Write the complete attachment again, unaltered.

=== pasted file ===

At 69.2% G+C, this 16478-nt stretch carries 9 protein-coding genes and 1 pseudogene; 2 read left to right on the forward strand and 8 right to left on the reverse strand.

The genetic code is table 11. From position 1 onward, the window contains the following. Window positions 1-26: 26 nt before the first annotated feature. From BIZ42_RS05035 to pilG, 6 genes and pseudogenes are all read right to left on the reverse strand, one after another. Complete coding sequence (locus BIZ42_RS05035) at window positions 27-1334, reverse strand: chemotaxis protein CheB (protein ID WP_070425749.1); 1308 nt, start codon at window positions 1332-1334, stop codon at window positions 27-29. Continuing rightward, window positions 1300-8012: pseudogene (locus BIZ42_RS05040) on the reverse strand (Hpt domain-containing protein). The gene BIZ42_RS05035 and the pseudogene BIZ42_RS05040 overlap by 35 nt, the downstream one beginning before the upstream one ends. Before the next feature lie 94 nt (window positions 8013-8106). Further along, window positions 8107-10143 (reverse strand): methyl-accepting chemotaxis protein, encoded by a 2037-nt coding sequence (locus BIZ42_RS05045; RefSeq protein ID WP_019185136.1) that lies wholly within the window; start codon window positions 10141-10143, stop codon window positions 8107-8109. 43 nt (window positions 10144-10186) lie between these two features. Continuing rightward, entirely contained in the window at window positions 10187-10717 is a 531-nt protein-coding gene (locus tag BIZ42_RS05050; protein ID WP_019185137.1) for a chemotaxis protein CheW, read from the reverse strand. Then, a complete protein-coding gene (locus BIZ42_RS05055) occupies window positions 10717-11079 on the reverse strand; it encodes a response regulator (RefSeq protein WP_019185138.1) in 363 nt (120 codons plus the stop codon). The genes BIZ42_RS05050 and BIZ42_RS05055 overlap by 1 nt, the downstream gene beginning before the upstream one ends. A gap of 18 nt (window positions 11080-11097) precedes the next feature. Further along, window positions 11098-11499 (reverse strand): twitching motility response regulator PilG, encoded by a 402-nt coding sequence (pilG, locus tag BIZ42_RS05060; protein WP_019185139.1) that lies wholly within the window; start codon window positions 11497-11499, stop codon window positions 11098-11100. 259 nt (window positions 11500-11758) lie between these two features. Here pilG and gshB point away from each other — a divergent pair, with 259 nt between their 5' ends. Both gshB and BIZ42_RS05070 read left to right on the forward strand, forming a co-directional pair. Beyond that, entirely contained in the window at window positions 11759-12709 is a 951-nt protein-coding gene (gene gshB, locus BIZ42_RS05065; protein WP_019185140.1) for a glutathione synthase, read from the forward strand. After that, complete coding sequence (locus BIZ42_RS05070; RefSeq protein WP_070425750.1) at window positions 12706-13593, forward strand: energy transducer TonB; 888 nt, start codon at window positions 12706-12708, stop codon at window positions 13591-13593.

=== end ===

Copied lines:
At 69.2% G+C, this 16478-nt stretch carries 9 protein-coding genes and 1 pseudogene; 2 read left to right on the forward strand and 8 right to left on the reverse strand.

The genetic code is table 11. From position 1 onward, the window contains the following. Window positions 1-26: 26 nt before the first annotated feature. From BIZ42_RS05035 to pilG, 6 genes and pseudogenes are all read right to left on the reverse strand, one after another. Complete coding sequence (locus BIZ42_RS05035) at window positions 27-1334, reverse strand: chemotaxis protein CheB (protein ID WP_070425749.1); 1308 nt, start codon at window positions 1332-1334, stop codon at window positions 27-29. Continuing rightward, window positions 1300-8012: pseudogene (locus BIZ42_RS05040) on the reverse strand (Hpt domain-containing protein). The gene BIZ42_RS05035 and the pseudogene BIZ42_RS05040 overlap by 35 nt, the downstream one beginning before the upstream one ends. Before the next feature lie 94 nt (window positions 8013-8106). Further along, window positions 8107-10143 (reverse strand): methyl-accepting chemotaxis protein, encoded by a 2037-nt coding sequence (locus BIZ42_RS05045; RefSeq protein ID WP_019185136.1) that lies wholly within the window; start codon window positions 10141-10143, stop codon window positions 8107-8109. 43 nt (window positions 10144-10186) lie between these two features. Continuing rightward, entirely contained in the window at window positions 10187-10717 is a 531-nt protein-coding gene (locus tag BIZ42_RS05050; protein ID WP_019185137.1) for a chemotaxis protein CheW, read from the reverse strand. Then, a complete protein-coding gene (locus BIZ42_RS05055) occupies window positions 10717-11079 on the reverse strand; it encodes a response regulator (RefSeq protein WP_019185138.1) in 363 nt (120 codons plus the stop codon). The genes BIZ42_RS05050 and BIZ42_RS05055 overlap by 1 nt, the downstream gene beginning before the upstream one ends. A gap of 18 nt (window positions 11080-11097) precedes the next feature. Further along, window positions 11098-11499 (reverse strand): twitching motility response regulator PilG, encoded by a 402-nt coding sequence (pilG, locus tag BIZ42_RS05060; protein WP_019185139.1) that lies wholly within the window; start codon window positions 11497-11499, stop codon window positions 11098-11100. 259 nt (window positions 11500-11758) lie between these two features. Here pilG and gshB point away from each other — a divergent pair, with 259 nt between their 5' ends. Both gshB and BIZ42_RS05070 read left to right on the forward strand, forming a co-directional pair. Beyond that, entirely contained in the window at window positions 11759-12709 is a 951-nt protein-coding gene (gene gshB, locus BIZ42_RS05065; protein WP_019185140.1) for a glutathione synthase, read from the forward strand. After that, complete coding sequence (locus BIZ42_RS05070; RefSeq protein WP_070425750.1) at window positions 12706-13593, forward strand: energy transducer TonB; 888 nt, start codon at window positions 12706-12708, stop codon at window positions 13591-13593.